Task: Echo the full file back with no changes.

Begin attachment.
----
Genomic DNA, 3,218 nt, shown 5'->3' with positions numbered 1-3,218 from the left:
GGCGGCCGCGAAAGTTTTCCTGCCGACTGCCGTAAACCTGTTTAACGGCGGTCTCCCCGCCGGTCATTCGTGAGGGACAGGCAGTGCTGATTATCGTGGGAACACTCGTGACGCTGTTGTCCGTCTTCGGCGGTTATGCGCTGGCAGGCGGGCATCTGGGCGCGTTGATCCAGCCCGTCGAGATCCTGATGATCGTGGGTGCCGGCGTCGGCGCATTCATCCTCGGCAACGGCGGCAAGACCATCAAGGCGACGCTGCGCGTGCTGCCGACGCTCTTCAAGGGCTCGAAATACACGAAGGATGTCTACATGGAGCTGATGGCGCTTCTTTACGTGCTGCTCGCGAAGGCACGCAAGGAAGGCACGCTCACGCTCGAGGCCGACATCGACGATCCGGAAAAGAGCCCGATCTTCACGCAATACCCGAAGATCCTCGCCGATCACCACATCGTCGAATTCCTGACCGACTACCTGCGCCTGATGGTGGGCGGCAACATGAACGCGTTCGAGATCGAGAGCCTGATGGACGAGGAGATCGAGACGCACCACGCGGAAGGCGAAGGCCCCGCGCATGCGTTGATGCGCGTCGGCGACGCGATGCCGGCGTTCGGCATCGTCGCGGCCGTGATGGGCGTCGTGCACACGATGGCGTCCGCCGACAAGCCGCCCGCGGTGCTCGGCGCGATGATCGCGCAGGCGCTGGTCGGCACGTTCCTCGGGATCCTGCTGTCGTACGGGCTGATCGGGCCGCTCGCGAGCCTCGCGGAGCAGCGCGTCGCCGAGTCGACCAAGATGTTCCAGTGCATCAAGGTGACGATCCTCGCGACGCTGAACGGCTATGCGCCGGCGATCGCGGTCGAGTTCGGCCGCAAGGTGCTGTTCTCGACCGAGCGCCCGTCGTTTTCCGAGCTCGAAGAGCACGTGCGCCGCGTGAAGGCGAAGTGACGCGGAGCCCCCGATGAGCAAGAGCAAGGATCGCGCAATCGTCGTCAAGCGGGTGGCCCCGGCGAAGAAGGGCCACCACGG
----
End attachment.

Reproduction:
Genomic DNA, 3,218 nt, shown 5'->3' with positions numbered 1-3,218 from the left:
GGCGGCCGCGAAAGTTTTCCTGCCGACTGCCGTAAACCTGTTTAACGGCGGTCTCCCCGCCGGTCATTCGTGAGGGACAGGCAGTGCTGATTATCGTGGGAACACTCGTGACGCTGTTGTCCGTCTTCGGCGGTTATGCGCTGGCAGGCGGGCATCTGGGCGCGTTGATCCAGCCCGTCGAGATCCTGATGATCGTGGGTGCCGGCGTCGGCGCATTCATCCTCGGCAACGGCGGCAAGACCATCAAGGCGACGCTGCGCGTGCTGCCGACGCTCTTCAAGGGCTCGAAATACACGAAGGATGTCTACATGGAGCTGATGGCGCTTCTTTACGTGCTGCTCGCGAAGGCACGCAAGGAAGGCACGCTCACGCTCGAGGCCGACATCGACGATCCGGAAAAGAGCCCGATCTTCACGCAATACCCGAAGATCCTCGCCGATCACCACATCGTCGAATTCCTGACCGACTACCTGCGCCTGATGGTGGGCGGCAACATGAACGCGTTCGAGATCGAGAGCCTGATGGACGAGGAGATCGAGACGCACCACGCGGAAGGCGAAGGCCCCGCGCATGCGTTGATGCGCGTCGGCGACGCGATGCCGGCGTTCGGCATCGTCGCGGCCGTGATGGGCGTCGTGCACACGATGGCGTCCGCCGACAAGCCGCCCGCGGTGCTCGGCGCGATGATCGCGCAGGCGCTGGTCGGCACGTTCCTCGGGATCCTGCTGTCGTACGGGCTGATCGGGCCGCTCGCGAGCCTCGCGGAGCAGCGCGTCGCCGAGTCGACCAAGATGTTCCAGTGCATCAAGGTGACGATCCTCGCGACGCTGAACGGCTATGCGCCGGCGATCGCGGTCGAGTTCGGCCGCAAGGTGCTGTTCTCGACCGAGCGCCCGTCGTTTTCCGAGCTCGAAGAGCACGTGCGCCGCGTGAAGGCGAAGTGACGCGGAGCCCCCGATGAGCAAGAGCAAGGATCGCGCAATCGTCGTCAAGCGGGTGGCCCCGGCGAAGAAGGGCCACCACGG